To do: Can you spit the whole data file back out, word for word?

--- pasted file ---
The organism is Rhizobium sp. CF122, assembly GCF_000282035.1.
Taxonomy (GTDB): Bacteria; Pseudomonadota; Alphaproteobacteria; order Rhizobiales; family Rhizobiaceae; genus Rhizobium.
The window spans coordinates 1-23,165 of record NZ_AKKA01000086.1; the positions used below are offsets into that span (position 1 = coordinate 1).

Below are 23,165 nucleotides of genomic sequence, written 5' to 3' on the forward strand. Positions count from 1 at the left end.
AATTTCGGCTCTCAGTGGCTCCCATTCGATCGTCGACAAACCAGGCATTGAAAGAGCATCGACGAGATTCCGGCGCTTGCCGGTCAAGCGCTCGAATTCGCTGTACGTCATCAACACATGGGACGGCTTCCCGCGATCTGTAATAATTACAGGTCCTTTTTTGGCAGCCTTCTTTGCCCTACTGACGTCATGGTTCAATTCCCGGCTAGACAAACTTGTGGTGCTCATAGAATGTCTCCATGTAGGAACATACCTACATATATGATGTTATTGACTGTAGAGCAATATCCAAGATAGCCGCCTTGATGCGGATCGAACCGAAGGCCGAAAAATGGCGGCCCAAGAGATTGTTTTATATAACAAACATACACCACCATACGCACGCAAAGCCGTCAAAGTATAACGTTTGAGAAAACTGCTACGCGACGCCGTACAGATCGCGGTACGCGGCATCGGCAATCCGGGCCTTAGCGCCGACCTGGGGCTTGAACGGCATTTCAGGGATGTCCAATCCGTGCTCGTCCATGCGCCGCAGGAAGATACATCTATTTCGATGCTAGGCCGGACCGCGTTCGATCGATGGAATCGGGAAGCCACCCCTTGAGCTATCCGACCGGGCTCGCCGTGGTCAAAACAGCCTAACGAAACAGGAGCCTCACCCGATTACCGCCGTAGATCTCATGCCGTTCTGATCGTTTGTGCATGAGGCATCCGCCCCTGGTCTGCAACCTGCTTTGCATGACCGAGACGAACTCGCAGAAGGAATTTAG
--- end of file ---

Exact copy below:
The organism is Rhizobium sp. CF122, assembly GCF_000282035.1.
Taxonomy (GTDB): Bacteria; Pseudomonadota; Alphaproteobacteria; order Rhizobiales; family Rhizobiaceae; genus Rhizobium.
The window spans coordinates 1-23,165 of record NZ_AKKA01000086.1; the positions used below are offsets into that span (position 1 = coordinate 1).

Below are 23,165 nucleotides of genomic sequence, written 5' to 3' on the forward strand. Positions count from 1 at the left end.
AATTTCGGCTCTCAGTGGCTCCCATTCGATCGTCGACAAACCAGGCATTGAAAGAGCATCGACGAGATTCCGGCGCTTGCCGGTCAAGCGCTCGAATTCGCTGTACGTCATCAACACATGGGACGGCTTCCCGCGATCTGTAATAATTACAGGTCCTTTTTTGGCAGCCTTCTTTGCCCTACTGACGTCATGGTTCAATTCCCGGCTAGACAAACTTGTGGTGCTCATAGAATGTCTCCATGTAGGAACATACCTACATATATGATGTTATTGACTGTAGAGCAATATCCAAGATAGCCGCCTTGATGCGGATCGAACCGAAGGCCGAAAAATGGCGGCCCAAGAGATTGTTTTATATAACAAACATACACCACCATACGCACGCAAAGCCGTCAAAGTATAACGTTTGAGAAAACTGCTACGCGACGCCGTACAGATCGCGGTACGCGGCATCGGCAATCCGGGCCTTAGCGCCGACCTGGGGCTTGAACGGCATTTCAGGGATGTCCAATCCGTGCTCGTCCATGCGCCGCAGGAAGATACATCTATTTCGATGCTAGGCCGGACCGCGTTCGATCGATGGAATCGGGAAGCCACCCCTTGAGCTATCCGACCGGGCTCGCCGTGGTCAAAACAGCCTAACGAAACAGGAGCCTCACCCGATTACCGCCGTAGATCTCATGCCGTTCTGATCGTTTGTGCATGAGGCATCCGCCCCTGGTCTGCAACCTGCTTTGCATGACCGAGACGAACTCGCAGAAGGAATTTAG